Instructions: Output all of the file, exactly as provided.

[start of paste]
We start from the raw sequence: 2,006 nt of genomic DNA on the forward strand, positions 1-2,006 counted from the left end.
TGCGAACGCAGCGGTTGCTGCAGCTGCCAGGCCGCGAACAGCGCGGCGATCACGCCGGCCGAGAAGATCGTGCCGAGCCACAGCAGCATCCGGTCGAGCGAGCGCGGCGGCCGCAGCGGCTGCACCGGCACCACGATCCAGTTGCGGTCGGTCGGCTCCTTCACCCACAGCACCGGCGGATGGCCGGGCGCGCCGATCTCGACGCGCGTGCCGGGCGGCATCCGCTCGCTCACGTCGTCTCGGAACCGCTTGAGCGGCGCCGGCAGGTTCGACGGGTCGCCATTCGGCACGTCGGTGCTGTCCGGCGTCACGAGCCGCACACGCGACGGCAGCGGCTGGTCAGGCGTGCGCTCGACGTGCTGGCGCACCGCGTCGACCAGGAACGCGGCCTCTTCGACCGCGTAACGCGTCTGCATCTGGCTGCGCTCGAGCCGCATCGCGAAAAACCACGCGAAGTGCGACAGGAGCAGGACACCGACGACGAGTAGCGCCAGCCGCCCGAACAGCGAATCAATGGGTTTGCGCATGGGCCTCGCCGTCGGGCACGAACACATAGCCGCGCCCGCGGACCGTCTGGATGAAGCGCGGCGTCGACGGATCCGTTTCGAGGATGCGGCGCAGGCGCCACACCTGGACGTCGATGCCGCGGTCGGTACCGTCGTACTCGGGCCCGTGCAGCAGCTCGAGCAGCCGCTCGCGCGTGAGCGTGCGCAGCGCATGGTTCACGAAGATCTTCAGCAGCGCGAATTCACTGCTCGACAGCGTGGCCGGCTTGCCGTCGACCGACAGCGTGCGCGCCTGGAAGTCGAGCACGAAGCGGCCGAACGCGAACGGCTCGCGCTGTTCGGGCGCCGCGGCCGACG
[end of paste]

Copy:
We start from the raw sequence: 2,006 nt of genomic DNA on the forward strand, positions 1-2,006 counted from the left end.
TGCGAACGCAGCGGTTGCTGCAGCTGCCAGGCCGCGAACAGCGCGGCGATCACGCCGGCCGAGAAGATCGTGCCGAGCCACAGCAGCATCCGGTCGAGCGAGCGCGGCGGCCGCAGCGGCTGCACCGGCACCACGATCCAGTTGCGGTCGGTCGGCTCCTTCACCCACAGCACCGGCGGATGGCCGGGCGCGCCGATCTCGACGCGCGTGCCGGGCGGCATCCGCTCGCTCACGTCGTCTCGGAACCGCTTGAGCGGCGCCGGCAGGTTCGACGGGTCGCCATTCGGCACGTCGGTGCTGTCCGGCGTCACGAGCCGCACACGCGACGGCAGCGGCTGGTCAGGCGTGCGCTCGACGTGCTGGCGCACCGCGTCGACCAGGAACGCGGCCTCTTCGACCGCGTAACGCGTCTGCATCTGGCTGCGCTCGAGCCGCATCGCGAAAAACCACGCGAAGTGCGACAGGAGCAGGACACCGACGACGAGTAGCGCCAGCCGCCCGAACAGCGAATCAATGGGTTTGCGCATGGGCCTCGCCGTCGGGCACGAACACATAGCCGCGCCCGCGGACCGTCTGGATGAAGCGCGGCGTCGACGGATCCGTTTCGAGGATGCGGCGCAGGCGCCACACCTGGACGTCGATGCCGCGGTCGGTACCGTCGTACTCGGGCCCGTGCAGCAGCTCGAGCAGCCGCTCGCGCGTGAGCGTGCGCAGCGCATGGTTCACGAAGATCTTCAGCAGCGCGAATTCACTGCTCGACAGCGTGGCCGGCTTGCCGTCGACCGACAGCGTGCGCGCCTGGAAGTCGAGCACGAAGCGGCCGAACGCGAACGGCTCGCGCTGTTCGGGCGCCGCGGCCGACG